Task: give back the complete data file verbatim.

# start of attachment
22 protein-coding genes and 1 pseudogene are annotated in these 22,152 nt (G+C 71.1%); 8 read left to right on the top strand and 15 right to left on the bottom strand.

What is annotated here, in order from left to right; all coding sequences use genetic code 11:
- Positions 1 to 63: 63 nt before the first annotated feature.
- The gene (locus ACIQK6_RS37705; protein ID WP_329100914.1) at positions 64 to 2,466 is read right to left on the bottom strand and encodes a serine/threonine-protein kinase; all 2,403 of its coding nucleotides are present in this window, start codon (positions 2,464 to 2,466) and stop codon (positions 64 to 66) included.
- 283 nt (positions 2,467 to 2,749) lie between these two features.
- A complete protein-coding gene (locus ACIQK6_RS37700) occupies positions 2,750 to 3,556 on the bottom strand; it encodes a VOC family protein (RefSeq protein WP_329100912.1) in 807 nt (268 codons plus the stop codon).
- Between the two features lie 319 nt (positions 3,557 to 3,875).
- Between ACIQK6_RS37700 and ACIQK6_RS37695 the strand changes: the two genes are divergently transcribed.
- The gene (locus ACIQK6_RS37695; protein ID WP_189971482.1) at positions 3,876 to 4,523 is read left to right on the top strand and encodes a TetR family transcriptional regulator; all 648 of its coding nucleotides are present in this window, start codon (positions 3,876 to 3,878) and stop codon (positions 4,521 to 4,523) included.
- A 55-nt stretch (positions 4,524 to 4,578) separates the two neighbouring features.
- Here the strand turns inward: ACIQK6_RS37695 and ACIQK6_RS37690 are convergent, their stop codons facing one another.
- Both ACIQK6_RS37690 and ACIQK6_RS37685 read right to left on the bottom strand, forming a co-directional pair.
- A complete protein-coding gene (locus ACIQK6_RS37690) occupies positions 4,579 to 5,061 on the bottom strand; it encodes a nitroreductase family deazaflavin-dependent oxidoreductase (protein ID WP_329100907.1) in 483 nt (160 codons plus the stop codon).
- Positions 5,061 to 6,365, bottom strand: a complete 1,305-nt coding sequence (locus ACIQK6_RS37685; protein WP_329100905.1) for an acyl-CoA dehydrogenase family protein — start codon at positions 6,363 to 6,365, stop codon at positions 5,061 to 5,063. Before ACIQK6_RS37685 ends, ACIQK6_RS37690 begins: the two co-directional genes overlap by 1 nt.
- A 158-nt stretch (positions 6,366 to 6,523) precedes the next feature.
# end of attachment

22 protein-coding genes and 1 pseudogene are annotated in these 22,152 nt (G+C 71.1%); 8 read left to right on the top strand and 15 right to left on the bottom strand.

What is annotated here, in order from left to right; all coding sequences use genetic code 11:
- Positions 1 to 63: 63 nt before the first annotated feature.
- The gene (locus ACIQK6_RS37705; protein ID WP_329100914.1) at positions 64 to 2,466 is read right to left on the bottom strand and encodes a serine/threonine-protein kinase; all 2,403 of its coding nucleotides are present in this window, start codon (positions 2,464 to 2,466) and stop codon (positions 64 to 66) included.
- 283 nt (positions 2,467 to 2,749) lie between these two features.
- A complete protein-coding gene (locus ACIQK6_RS37700) occupies positions 2,750 to 3,556 on the bottom strand; it encodes a VOC family protein (RefSeq protein WP_329100912.1) in 807 nt (268 codons plus the stop codon).
- Between the two features lie 319 nt (positions 3,557 to 3,875).
- Between ACIQK6_RS37700 and ACIQK6_RS37695 the strand changes: the two genes are divergently transcribed.
- The gene (locus ACIQK6_RS37695; protein ID WP_189971482.1) at positions 3,876 to 4,523 is read left to right on the top strand and encodes a TetR family transcriptional regulator; all 648 of its coding nucleotides are present in this window, start codon (positions 3,876 to 3,878) and stop codon (positions 4,521 to 4,523) included.
- A 55-nt stretch (positions 4,524 to 4,578) separates the two neighbouring features.
- Here the strand turns inward: ACIQK6_RS37695 and ACIQK6_RS37690 are convergent, their stop codons facing one another.
- Both ACIQK6_RS37690 and ACIQK6_RS37685 read right to left on the bottom strand, forming a co-directional pair.
- A complete protein-coding gene (locus ACIQK6_RS37690) occupies positions 4,579 to 5,061 on the bottom strand; it encodes a nitroreductase family deazaflavin-dependent oxidoreductase (protein ID WP_329100907.1) in 483 nt (160 codons plus the stop codon).
- Positions 5,061 to 6,365, bottom strand: a complete 1,305-nt coding sequence (locus ACIQK6_RS37685; protein WP_329100905.1) for an acyl-CoA dehydrogenase family protein — start codon at positions 6,363 to 6,365, stop codon at positions 5,061 to 5,063. Before ACIQK6_RS37685 ends, ACIQK6_RS37690 begins: the two co-directional genes overlap by 1 nt.
- A 158-nt stretch (positions 6,366 to 6,523) precedes the next feature.